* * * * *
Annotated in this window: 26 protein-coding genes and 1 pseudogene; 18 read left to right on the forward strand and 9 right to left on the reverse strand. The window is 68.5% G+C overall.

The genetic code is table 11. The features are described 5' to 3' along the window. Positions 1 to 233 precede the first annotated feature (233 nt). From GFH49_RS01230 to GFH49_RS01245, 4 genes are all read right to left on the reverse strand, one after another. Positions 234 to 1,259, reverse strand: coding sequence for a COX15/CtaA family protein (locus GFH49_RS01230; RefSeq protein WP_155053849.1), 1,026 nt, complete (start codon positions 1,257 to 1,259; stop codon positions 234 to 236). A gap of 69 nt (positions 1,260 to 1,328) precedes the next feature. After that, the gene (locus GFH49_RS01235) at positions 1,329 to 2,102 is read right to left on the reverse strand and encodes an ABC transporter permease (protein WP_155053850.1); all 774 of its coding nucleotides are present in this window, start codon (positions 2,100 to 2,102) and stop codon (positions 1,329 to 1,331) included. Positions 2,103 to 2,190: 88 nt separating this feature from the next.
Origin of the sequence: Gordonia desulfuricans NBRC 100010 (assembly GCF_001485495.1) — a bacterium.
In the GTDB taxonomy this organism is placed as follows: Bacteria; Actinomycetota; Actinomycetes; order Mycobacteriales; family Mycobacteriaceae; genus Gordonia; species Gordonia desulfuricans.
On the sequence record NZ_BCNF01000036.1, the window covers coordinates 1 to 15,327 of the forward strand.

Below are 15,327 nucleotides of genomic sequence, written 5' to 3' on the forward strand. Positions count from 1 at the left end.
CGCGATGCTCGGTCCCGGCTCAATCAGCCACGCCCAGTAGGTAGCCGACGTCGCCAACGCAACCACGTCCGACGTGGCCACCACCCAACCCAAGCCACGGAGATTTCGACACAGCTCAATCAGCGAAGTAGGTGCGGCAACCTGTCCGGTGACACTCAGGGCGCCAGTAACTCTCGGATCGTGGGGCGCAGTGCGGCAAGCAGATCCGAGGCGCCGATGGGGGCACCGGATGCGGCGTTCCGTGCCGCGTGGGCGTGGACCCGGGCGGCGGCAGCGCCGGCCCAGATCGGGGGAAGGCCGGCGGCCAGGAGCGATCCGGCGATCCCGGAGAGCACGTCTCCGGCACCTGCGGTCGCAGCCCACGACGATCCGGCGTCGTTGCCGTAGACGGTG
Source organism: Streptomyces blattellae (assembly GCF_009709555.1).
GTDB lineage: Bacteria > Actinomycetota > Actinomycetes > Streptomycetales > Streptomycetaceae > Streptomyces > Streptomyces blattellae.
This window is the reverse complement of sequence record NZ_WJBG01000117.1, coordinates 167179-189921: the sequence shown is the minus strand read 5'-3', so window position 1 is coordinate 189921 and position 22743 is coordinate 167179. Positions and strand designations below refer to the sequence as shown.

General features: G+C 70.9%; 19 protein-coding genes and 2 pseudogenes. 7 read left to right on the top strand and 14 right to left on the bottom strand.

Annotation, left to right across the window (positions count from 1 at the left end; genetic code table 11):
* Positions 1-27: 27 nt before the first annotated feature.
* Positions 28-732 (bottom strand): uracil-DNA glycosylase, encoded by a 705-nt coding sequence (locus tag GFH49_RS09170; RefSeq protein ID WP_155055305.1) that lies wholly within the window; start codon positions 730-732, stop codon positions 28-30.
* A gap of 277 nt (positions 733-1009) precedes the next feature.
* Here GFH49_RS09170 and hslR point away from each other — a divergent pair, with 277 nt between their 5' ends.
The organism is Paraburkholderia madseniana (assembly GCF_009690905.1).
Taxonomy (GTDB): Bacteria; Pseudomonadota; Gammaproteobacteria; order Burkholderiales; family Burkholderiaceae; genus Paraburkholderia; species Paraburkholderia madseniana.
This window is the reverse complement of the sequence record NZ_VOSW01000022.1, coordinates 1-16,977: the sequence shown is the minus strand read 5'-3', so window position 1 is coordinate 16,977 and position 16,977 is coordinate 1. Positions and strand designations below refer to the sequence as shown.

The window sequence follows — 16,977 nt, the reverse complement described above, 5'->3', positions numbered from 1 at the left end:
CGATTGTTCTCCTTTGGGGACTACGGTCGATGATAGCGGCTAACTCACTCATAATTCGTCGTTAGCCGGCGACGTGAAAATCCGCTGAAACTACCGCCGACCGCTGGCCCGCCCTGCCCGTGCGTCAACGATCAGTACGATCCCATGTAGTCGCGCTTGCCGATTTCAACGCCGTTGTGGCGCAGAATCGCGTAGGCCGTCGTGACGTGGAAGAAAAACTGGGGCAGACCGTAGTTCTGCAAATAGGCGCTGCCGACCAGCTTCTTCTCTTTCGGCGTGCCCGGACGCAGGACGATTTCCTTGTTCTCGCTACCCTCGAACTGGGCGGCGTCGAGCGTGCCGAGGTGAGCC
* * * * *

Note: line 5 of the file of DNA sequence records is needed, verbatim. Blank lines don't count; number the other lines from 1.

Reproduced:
On the sequence record NZ_BCNF01000036.1, the window covers coordinates 1 to 15,327 of the forward strand.